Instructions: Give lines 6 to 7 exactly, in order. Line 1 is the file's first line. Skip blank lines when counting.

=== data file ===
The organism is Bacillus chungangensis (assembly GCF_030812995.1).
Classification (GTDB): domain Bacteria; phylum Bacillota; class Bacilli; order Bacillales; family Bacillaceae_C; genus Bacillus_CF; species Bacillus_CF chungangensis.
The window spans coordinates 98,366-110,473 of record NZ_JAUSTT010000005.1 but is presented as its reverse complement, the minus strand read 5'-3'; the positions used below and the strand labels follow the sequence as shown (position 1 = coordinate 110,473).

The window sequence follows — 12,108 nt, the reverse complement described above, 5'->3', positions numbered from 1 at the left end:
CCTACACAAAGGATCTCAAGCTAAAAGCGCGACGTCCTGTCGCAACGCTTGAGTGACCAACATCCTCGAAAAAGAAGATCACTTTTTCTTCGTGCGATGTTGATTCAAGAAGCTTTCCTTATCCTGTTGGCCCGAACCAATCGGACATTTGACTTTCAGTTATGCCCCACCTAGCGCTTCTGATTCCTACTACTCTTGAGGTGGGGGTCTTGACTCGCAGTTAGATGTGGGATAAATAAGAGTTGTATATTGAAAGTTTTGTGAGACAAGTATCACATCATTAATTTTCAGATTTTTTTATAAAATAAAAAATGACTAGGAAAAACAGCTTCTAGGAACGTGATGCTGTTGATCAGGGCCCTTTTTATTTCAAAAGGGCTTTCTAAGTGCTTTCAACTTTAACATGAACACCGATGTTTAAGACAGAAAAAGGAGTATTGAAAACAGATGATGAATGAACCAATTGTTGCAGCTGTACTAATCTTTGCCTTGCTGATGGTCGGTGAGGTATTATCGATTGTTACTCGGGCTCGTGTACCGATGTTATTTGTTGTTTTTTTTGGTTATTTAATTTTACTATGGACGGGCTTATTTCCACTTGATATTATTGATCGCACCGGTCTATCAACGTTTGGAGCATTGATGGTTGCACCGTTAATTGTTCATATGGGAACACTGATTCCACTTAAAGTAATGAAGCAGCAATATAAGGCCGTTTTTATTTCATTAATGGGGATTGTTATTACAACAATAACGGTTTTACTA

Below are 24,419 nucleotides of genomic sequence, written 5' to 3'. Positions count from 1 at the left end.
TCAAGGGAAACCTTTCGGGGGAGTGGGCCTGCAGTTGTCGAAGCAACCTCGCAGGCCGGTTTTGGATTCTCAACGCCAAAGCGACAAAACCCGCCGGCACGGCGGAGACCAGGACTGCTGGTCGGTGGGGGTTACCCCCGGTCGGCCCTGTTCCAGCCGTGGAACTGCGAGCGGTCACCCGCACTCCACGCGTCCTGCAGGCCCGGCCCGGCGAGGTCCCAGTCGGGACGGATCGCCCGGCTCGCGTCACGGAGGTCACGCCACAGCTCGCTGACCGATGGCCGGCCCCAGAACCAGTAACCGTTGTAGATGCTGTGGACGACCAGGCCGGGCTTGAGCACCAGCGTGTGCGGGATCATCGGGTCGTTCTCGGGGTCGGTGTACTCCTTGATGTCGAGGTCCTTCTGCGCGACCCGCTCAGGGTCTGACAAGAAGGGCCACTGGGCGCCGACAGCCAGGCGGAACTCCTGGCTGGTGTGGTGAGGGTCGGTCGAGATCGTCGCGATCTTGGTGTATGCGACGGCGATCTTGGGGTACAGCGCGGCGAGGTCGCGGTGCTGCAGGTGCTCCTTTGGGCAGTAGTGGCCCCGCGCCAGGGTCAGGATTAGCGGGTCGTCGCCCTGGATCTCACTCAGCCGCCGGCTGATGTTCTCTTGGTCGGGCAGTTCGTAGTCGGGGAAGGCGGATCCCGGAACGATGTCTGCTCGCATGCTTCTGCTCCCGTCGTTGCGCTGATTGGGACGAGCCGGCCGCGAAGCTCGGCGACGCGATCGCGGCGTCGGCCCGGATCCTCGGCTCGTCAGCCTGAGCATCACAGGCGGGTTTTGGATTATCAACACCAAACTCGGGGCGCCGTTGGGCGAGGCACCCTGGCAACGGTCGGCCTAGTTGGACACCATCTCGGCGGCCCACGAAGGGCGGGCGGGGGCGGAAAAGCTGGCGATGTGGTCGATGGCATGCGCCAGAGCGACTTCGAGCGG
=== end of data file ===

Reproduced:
Below are 24,419 nucleotides of genomic sequence, written 5' to 3'. Positions count from 1 at the left end.
TCAAGGGAAACCTTTCGGGGGAGTGGGCCTGCAGTTGTCGAAGCAACCTCGCAGGCCGGTTTTGGATTCTCAACGCCAAAGCGACAAAACCCGCCGGCACGGCGGAGACCAGGACTGCTGGTCGGTGGGGGTTACCCCCGGTCGGCCCTGTTCCAGCCGTGGAACTGCGAGCGGTCACCCGCACTCCACGCGTCCTGCAGGCCCGGCCCGGCGAGGTCCCAGTCGGGACGGATCGCCCGGCTCGCGTCACGGAGGTCACGCCACAGCTCGCTGACCGATGGCCGGCCCCAGAACCAGTAACCGTTGTAGATGCTGTGGACGACCAGGCCGGGCTTGAGCACCAGCGTGTGCGGGATCATCGGGTCGTTCTCGGGGTCGGTGTACTCCTTGATGTCGAGGTCCTTCTGCGCGACCCGCTCAGGGTCTGACAAGAAGGGCCACTGGGCGCCGACAGCCAGGCGGAACTCCTGGCTGGTGTGGTGAGGGTCGGTCGAGATCGTCGCGATCTTGGTGTATGCGACGGCGATCTTGGGGTACAGCGCGGCGAGGTCGCGGTGCTGCAGGTGCTCCTTTGGGCAGTAGTGGCCCCGCGCCAGGGTCAGGATTAGCGGGTCGTCGCCCTGGATCTCACTCAGCCGCCGGCTGATGTTCTCTTGGTCGGGCAGTTCGTAGTCGGGGAAGGCGGATCCCGGAACGATGTCTGCTCGCATGCTTCTGCTCCCGTCGTTGCGCTGATTGGGACGAGCCGGCCGCGAAGCTCGGCGACGCGATCGCGGCGTCGGCCCGGATCCTCGGCTCGTCAGCCTGAGCATCACAGGCGGGTTTTGGATTATCAACACCAAACTCGGGGCGCCGTTGGGCGAGGCACCCTGGCAACGGTCGGCCTAGTTGGACACCATCTCGGCGGCCCACGAAGGGCGGGCGGGGGCGGAAAAGCTGGCGATGTGGTCGATGGCATGCGCCAGAGCGACTTCGAGCGG